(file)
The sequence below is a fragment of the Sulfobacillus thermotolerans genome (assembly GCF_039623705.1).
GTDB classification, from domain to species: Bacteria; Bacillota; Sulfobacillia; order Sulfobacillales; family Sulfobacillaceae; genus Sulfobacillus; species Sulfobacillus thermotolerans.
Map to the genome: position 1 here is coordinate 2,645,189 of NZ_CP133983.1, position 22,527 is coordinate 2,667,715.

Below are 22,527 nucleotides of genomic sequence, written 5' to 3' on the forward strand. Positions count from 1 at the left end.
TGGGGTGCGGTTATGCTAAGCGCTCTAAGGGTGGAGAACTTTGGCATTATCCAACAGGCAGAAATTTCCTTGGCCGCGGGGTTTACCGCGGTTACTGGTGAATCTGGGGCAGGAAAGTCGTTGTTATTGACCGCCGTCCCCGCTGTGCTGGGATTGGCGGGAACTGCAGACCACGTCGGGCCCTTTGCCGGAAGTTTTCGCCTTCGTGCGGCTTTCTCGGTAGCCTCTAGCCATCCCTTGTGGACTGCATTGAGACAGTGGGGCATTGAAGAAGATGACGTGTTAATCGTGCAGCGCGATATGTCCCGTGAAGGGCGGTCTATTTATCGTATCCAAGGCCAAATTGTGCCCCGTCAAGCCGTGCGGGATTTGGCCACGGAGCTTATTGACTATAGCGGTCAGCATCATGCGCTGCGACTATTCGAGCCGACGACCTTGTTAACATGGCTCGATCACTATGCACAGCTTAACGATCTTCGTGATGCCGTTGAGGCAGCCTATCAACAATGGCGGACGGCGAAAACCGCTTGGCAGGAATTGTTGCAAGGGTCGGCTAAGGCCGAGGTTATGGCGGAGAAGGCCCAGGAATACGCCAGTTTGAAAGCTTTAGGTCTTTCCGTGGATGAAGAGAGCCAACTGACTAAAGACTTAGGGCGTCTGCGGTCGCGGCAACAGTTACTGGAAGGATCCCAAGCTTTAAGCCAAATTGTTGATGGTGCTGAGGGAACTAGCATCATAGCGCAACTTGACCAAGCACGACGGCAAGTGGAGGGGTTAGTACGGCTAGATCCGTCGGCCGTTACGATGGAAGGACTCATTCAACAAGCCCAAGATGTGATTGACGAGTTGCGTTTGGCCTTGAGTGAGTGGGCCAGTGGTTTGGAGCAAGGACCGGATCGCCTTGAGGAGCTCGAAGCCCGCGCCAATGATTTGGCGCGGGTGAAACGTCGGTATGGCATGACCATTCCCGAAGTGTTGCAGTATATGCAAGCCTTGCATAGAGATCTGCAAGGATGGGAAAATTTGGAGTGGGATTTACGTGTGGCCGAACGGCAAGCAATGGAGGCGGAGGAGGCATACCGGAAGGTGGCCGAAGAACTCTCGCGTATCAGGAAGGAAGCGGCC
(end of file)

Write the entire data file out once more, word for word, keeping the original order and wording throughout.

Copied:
The sequence below is a fragment of the Sulfobacillus thermotolerans genome (assembly GCF_039623705.1).
GTDB classification, from domain to species: Bacteria; Bacillota; Sulfobacillia; order Sulfobacillales; family Sulfobacillaceae; genus Sulfobacillus; species Sulfobacillus thermotolerans.
Map to the genome: position 1 here is coordinate 2,645,189 of NZ_CP133983.1, position 22,527 is coordinate 2,667,715.

Below are 22,527 nucleotides of genomic sequence, written 5' to 3' on the forward strand. Positions count from 1 at the left end.
TGGGGTGCGGTTATGCTAAGCGCTCTAAGGGTGGAGAACTTTGGCATTATCCAACAGGCAGAAATTTCCTTGGCCGCGGGGTTTACCGCGGTTACTGGTGAATCTGGGGCAGGAAAGTCGTTGTTATTGACCGCCGTCCCCGCTGTGCTGGGATTGGCGGGAACTGCAGACCACGTCGGGCCCTTTGCCGGAAGTTTTCGCCTTCGTGCGGCTTTCTCGGTAGCCTCTAGCCATCCCTTGTGGACTGCATTGAGACAGTGGGGCATTGAAGAAGATGACGTGTTAATCGTGCAGCGCGATATGTCCCGTGAAGGGCGGTCTATTTATCGTATCCAAGGCCAAATTGTGCCCCGTCAAGCCGTGCGGGATTTGGCCACGGAGCTTATTGACTATAGCGGTCAGCATCATGCGCTGCGACTATTCGAGCCGACGACCTTGTTAACATGGCTCGATCACTATGCACAGCTTAACGATCTTCGTGATGCCGTTGAGGCAGCCTATCAACAATGGCGGACGGCGAAAACCGCTTGGCAGGAATTGTTGCAAGGGTCGGCTAAGGCCGAGGTTATGGCGGAGAAGGCCCAGGAATACGCCAGTTTGAAAGCTTTAGGTCTTTCCGTGGATGAAGAGAGCCAACTGACTAAAGACTTAGGGCGTCTGCGGTCGCGGCAACAGTTACTGGAAGGATCCCAAGCTTTAAGCCAAATTGTTGATGGTGCTGAGGGAACTAGCATCATAGCGCAACTTGACCAAGCACGACGGCAAGTGGAGGGGTTAGTACGGCTAGATCCGTCGGCCGTTACGATGGAAGGACTCATTCAACAAGCCCAAGATGTGATTGACGAGTTGCGTTTGGCCTTGAGTGAGTGGGCCAGTGGTTTGGAGCAAGGACCGGATCGCCTTGAGGAGCTCGAAGCCCGCGCCAATGATTTGGCGCGGGTGAAACGTCGGTATGGCATGACCATTCCCGAAGTGTTGCAGTATATGCAAGCCTTGCATAGAGATCTGCAAGGATGGGAAAATTTGGAGTGGGATTTACGTGTGGCCGAACGGCAAGCAATGGAGGCGGAGGAGGCATACCGGAAGGTGGCCGAAGAACTCTCGCGTATCAGGAAGGAAGCGGCC